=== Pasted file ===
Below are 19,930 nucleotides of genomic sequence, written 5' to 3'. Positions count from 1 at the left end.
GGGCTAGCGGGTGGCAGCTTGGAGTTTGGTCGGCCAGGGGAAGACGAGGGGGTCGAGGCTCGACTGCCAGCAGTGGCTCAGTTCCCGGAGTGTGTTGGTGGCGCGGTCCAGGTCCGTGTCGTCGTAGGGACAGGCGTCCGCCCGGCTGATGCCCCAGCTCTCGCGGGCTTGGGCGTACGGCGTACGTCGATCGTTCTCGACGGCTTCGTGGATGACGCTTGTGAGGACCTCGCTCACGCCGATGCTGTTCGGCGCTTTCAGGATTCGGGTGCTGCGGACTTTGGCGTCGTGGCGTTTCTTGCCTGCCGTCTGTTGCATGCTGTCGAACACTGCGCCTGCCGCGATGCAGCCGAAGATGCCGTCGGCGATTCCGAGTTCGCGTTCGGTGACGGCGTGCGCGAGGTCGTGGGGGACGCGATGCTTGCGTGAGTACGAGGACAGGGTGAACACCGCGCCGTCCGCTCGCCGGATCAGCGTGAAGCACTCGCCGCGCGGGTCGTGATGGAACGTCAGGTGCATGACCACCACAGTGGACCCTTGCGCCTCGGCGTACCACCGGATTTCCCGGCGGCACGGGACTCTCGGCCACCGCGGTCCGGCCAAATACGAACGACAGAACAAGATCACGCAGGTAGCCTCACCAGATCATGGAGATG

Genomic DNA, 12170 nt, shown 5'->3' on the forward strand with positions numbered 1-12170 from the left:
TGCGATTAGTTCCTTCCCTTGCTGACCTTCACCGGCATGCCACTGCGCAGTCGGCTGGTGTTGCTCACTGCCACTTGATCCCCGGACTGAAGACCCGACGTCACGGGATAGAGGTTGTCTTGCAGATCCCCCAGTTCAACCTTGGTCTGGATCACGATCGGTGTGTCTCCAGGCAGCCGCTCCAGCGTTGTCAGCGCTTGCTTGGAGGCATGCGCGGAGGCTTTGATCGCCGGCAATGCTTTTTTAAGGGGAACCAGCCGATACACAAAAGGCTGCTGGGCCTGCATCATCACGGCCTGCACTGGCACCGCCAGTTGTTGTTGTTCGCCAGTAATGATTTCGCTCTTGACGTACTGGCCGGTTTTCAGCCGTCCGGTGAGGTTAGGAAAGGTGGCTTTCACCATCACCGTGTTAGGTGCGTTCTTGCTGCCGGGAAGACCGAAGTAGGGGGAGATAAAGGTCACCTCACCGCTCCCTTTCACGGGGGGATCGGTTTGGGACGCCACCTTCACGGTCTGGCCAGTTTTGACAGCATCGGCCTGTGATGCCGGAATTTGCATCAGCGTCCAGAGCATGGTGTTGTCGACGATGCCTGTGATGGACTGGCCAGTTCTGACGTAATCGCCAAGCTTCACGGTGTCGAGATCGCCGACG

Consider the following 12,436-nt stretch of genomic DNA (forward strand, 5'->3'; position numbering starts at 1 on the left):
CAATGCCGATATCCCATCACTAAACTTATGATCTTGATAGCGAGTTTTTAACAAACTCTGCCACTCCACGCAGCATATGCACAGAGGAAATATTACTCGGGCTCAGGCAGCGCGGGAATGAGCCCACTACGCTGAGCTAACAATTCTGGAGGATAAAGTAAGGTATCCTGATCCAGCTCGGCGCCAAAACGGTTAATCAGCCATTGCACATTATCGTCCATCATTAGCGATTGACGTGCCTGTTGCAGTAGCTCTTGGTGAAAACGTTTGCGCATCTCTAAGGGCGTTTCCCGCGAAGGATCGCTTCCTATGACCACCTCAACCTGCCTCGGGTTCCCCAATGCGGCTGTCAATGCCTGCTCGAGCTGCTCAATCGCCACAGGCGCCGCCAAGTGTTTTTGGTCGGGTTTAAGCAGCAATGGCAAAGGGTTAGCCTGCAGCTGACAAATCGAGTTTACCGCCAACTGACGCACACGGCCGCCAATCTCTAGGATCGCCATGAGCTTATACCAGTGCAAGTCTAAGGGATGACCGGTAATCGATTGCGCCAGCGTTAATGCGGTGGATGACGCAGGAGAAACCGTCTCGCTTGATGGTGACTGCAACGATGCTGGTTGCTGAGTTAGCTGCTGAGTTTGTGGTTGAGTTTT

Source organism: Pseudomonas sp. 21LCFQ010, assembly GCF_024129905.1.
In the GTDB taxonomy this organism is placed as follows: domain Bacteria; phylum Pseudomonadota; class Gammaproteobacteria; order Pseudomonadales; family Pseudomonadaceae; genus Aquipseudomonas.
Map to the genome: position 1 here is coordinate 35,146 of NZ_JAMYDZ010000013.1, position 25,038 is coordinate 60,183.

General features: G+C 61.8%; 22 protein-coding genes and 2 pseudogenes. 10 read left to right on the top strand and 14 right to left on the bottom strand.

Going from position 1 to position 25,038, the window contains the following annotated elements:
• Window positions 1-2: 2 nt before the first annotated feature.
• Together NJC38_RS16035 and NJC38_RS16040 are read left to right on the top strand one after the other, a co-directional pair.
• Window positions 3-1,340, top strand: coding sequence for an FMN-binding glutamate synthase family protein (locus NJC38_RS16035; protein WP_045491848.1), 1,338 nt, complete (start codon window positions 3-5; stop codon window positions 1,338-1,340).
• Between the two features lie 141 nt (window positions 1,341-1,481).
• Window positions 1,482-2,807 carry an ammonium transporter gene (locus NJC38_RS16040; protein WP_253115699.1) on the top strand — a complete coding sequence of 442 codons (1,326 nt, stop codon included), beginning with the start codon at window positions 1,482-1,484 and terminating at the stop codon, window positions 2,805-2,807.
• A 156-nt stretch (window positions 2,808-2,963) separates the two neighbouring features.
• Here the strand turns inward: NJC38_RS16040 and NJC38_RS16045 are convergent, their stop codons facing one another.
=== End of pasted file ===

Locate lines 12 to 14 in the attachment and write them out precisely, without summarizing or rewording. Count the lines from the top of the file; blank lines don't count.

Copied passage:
• Window positions 1-2: 2 nt before the first annotated feature.
• Together NJC38_RS16035 and NJC38_RS16040 are read left to right on the top strand one after the other, a co-directional pair.
• Window positions 3-1,340, top strand: coding sequence for an FMN-binding glutamate synthase family protein (locus NJC38_RS16035; protein WP_045491848.1), 1,338 nt, complete (start codon window positions 3-5; stop codon window positions 1,338-1,340).